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Tax Tips for Substantiating Your Tax Deductions for Charitable Contributions

 

Keep Good Records

 

When you give to charity, you win twice, first by supporting good organizations, and second by claiming valuable tax deductions. We leave the choice of charitable entity to you, and instead focus on record-keeping practices that maximize your charitable contribution deductions.

 

To deduct cash, check or other charitable gifts, keep bank records or written communication from the charity showing

 

·

the name of the charitable organization,

·

the date of the contribution, and

·

the amount of the contribution.

For a detailed guide on record-keeping based on amount and type of charitable contribution, see the table at the end of this article.

Personal v. Business Deductions

Personal charitable deductions alleviate your tax burden and add to your bottom-line. However, business deductions are more valuable than personal charitable deductions.

 

Thus, whenever you have a choice between a business and a personal deduction, go for the business deduction.

 

For example, with a business deduction on Schedule C of your Form 1040, you save both

 

·

self-employment taxes, and

·

phaseout taxes caused by a multitude of AGI limits.

If you operate as a corporation, you gain with charity payments as business expenses because you are using pre-tax money for the charity rather than after tax deductions.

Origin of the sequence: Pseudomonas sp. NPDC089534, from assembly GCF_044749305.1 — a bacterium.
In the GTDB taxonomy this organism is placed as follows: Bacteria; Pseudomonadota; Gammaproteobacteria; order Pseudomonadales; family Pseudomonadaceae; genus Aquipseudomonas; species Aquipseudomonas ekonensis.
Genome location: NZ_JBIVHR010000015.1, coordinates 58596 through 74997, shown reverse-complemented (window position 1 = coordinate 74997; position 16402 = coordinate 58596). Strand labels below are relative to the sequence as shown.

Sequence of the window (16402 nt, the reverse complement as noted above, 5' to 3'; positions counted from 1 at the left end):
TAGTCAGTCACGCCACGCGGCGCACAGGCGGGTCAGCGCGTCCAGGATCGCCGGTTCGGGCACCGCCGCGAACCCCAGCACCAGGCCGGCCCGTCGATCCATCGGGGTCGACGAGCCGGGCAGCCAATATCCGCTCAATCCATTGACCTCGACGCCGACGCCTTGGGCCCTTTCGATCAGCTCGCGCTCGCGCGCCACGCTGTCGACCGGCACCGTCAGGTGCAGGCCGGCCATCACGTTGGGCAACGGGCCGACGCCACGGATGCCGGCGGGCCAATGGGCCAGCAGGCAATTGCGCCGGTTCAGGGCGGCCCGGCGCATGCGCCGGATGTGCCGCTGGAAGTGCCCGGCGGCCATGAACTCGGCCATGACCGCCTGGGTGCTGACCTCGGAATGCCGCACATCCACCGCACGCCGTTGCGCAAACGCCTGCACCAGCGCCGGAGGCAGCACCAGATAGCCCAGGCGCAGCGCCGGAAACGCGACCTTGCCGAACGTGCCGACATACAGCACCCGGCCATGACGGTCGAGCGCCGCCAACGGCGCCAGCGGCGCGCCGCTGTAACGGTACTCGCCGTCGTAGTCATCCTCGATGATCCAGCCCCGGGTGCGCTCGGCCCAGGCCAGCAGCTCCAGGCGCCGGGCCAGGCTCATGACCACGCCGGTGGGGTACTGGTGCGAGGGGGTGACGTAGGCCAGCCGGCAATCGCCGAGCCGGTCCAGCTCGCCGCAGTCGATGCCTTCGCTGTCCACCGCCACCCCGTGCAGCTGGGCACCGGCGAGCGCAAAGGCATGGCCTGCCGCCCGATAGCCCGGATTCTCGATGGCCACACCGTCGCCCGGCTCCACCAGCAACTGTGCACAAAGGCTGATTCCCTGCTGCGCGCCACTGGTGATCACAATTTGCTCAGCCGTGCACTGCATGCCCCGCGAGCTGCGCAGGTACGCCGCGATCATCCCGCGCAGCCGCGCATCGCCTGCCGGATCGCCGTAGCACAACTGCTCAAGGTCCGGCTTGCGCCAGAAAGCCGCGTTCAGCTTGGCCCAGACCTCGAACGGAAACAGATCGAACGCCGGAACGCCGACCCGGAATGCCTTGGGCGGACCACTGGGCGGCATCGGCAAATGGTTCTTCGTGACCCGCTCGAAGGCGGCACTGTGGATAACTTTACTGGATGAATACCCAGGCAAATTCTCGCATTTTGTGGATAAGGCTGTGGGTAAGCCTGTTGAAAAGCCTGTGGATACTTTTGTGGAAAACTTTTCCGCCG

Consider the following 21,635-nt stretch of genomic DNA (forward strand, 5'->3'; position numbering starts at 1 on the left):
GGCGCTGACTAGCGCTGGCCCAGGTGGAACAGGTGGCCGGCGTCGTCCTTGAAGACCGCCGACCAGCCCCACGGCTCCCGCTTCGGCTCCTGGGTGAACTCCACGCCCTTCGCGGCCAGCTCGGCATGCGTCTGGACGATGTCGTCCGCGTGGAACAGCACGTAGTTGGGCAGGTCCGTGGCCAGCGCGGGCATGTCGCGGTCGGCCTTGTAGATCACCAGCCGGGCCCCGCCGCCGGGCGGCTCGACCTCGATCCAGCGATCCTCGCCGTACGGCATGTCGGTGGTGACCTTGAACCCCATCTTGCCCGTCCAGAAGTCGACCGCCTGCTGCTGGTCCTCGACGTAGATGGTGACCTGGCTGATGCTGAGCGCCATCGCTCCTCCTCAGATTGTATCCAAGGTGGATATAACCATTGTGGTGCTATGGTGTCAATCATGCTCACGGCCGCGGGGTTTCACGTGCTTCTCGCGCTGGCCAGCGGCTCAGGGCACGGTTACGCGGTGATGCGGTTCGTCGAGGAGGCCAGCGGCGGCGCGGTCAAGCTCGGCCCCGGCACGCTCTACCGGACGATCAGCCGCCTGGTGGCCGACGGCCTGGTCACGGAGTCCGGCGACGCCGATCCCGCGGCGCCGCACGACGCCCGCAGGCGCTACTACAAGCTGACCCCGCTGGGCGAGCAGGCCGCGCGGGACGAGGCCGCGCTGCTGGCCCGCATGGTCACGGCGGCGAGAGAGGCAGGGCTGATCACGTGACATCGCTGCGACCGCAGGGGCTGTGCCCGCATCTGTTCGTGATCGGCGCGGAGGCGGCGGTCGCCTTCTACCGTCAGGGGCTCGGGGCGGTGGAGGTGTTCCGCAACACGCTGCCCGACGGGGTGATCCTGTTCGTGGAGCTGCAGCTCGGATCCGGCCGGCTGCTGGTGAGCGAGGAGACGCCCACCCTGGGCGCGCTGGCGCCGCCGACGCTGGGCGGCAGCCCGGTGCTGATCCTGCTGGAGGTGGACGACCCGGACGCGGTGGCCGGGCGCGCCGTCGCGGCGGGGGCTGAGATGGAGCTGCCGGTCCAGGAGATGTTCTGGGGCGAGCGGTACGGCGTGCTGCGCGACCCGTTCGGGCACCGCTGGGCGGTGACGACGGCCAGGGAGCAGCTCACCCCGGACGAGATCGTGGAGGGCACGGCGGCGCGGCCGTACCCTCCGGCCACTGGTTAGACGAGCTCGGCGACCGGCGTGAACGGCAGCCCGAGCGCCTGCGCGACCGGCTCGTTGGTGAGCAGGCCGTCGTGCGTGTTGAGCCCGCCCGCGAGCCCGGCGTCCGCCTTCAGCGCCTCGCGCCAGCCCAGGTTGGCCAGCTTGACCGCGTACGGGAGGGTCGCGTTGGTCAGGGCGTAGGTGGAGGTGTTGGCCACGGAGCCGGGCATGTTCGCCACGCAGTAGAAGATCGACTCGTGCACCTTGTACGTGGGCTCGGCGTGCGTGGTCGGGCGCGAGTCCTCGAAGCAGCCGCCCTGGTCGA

Here’s one corporate owner example. Say you are going to give $10,000 to a charity. If you earn the money on a W-2 in your capacity as an owner-employee, you pay payroll taxes on the earnings before you can give the $10,000 to the charity. On the other hand, if your corporation can claim the $10,000 payment to this charity as a business expense, you avoid the payroll taxes and either you (if you are an S corporation) or the corporation (C corporation) gets the deduction.

Find More Business Deductions

Check out the topic list for primarily business charitable deductions. Click here.

 

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Charitable Contribution Record-Keeping

Type Contribution

Dollar Amount

Substantiation

Cash

Less than $250

Bank record or written communication from charity

Cash

$250 or more

Contemporaneous written acknowledgement including:

·

charity name

·

date of contribution

·

amount contributed

·

description of any goods or services from charity in exchange for contribution

Property

Less than $250

Receipt from charity or reliable records

Property

$250 to not more than $500

Contemporaneous written acknowledgement including:

·

charity name

·

date of contribution

·

amount contributed

·

description of any goods or services from charity in exchange for contribution

Property

More than $500, but not more than $5,000

Same as above, plus:

·

description of the property

·

how and when you got the property

·

cost and basis

·

Form 8283 attached to your tax return

Property (excluding stock, certain works of art and automobiles)

More than $5,000

Qualified appraisal and Form 8283

Vehicle, boat and airplane

More than $500

Contemporaneous written acknowledgement from charity that meets IRC §170(f)(12)

Publicly traded stock

Any Amount

Form 8283

Privately traded stock

Greater than $5,000 and not greater than $10,000

Form 8283, Part I describing property by donor and Part IV, donee acknowledgement, signed and dated by donee

Privately traded stock

Greater than $10,000

Qualified Appraisal